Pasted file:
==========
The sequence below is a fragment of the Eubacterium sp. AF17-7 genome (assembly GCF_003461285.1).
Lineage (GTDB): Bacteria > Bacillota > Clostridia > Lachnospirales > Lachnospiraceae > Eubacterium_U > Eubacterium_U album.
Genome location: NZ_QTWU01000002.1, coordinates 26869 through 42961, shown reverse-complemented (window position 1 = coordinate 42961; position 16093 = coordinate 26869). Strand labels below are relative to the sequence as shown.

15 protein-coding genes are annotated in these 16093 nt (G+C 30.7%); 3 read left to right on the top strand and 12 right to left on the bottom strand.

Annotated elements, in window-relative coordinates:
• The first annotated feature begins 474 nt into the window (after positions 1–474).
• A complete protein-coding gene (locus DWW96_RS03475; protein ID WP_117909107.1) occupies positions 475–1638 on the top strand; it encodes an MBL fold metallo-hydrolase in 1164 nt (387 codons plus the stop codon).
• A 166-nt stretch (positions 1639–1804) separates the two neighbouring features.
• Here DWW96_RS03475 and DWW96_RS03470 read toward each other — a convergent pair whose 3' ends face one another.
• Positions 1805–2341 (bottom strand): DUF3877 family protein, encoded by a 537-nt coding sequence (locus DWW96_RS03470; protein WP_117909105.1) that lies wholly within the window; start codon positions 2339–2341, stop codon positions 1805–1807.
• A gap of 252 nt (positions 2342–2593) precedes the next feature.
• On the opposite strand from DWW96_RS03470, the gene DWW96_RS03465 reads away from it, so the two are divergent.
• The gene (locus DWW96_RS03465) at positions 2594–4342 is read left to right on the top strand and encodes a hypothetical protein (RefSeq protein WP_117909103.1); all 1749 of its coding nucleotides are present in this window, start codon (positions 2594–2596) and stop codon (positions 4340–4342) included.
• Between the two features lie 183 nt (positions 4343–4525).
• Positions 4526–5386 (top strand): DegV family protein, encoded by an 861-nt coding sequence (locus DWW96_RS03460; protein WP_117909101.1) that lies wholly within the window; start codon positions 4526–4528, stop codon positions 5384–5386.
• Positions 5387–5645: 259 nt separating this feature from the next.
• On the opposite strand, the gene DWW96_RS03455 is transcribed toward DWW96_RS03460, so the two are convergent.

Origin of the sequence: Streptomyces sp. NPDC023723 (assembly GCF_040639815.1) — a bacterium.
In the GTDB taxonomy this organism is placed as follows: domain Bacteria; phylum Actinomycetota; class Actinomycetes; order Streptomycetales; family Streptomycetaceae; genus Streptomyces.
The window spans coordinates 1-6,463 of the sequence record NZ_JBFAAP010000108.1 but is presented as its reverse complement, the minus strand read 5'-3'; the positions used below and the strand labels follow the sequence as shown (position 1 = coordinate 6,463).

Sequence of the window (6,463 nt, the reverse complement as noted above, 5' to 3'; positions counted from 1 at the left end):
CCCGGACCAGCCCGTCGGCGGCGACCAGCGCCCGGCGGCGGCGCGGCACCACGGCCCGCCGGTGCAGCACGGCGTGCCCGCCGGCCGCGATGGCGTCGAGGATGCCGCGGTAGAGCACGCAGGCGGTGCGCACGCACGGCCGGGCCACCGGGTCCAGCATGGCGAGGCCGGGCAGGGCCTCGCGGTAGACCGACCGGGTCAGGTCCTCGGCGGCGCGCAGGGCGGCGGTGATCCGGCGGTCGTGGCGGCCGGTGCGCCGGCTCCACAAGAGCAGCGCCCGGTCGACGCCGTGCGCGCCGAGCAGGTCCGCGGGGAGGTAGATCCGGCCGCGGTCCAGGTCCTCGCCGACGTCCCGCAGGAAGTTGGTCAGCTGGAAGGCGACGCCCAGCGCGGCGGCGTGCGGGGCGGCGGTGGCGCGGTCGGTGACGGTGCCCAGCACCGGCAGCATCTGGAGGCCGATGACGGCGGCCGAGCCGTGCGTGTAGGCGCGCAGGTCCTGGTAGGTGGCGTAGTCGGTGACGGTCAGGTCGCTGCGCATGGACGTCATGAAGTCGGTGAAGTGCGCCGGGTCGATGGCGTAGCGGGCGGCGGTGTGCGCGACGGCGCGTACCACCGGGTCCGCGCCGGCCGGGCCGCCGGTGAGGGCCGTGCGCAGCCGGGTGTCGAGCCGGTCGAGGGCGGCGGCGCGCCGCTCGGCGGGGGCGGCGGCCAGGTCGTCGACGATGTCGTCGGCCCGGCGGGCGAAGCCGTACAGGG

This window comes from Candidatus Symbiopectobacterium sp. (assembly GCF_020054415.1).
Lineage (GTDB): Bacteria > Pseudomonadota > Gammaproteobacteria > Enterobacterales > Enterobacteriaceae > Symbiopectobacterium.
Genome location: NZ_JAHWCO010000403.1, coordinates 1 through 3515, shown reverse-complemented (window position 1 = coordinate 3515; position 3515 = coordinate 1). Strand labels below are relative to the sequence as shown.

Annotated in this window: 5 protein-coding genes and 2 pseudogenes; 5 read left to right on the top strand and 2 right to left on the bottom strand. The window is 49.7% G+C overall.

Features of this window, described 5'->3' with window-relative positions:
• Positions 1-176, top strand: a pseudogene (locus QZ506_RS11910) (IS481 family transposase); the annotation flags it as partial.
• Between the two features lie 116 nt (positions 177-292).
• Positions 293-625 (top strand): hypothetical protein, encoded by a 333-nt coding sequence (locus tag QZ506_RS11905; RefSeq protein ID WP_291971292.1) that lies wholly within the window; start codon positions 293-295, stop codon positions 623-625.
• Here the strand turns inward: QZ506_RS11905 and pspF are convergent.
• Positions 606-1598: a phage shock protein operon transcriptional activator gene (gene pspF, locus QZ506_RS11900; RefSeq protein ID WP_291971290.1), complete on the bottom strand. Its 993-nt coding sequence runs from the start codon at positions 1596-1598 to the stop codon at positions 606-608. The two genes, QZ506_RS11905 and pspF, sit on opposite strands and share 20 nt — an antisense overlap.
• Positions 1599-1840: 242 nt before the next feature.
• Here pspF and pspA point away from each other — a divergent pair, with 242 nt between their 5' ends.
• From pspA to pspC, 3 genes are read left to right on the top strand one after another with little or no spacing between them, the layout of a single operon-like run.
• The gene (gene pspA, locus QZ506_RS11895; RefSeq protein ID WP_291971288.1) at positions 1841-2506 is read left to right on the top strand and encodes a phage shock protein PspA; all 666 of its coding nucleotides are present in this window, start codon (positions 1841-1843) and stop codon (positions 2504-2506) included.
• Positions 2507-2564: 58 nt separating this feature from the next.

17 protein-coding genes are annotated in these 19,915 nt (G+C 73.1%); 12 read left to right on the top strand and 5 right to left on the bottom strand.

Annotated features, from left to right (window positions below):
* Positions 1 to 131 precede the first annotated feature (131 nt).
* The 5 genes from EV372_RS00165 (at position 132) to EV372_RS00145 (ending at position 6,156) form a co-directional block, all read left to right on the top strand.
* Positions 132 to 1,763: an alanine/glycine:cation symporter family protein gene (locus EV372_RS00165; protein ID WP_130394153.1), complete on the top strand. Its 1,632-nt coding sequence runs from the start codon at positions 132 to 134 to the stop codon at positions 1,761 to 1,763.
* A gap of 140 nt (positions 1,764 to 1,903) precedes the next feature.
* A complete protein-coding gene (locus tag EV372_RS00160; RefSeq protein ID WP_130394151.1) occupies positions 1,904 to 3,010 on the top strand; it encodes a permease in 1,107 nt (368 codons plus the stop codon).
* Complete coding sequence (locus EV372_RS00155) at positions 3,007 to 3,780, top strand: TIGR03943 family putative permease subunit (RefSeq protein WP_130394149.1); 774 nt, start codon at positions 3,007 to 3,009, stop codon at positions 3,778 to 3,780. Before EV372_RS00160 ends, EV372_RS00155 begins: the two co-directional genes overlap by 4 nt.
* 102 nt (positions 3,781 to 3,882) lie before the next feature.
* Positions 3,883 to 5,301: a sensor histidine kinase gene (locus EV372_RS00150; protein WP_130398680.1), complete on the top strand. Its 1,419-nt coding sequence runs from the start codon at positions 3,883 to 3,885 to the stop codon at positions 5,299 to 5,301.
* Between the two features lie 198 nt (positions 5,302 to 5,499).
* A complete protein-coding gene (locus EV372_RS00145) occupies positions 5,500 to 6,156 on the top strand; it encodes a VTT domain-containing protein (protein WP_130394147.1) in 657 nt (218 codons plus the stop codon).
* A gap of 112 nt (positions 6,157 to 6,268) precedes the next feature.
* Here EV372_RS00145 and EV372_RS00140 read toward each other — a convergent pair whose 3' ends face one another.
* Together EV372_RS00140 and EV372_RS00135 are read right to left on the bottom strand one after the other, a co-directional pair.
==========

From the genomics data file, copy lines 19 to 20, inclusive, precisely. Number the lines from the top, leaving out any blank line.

In the GTDB taxonomy this organism is placed as follows: domain Bacteria; phylum Actinomycetota; class Actinomycetes; order Streptomycetales; family Streptomycetaceae; genus Streptomyces.
The window spans coordinates 1-6,463 of the sequence record NZ_JBFAAP010000108.1 but is presented as its reverse complement, the minus strand read 5'-3'; the positions used below and the strand labels follow the sequence as shown (position 1 = coordinate 6,463).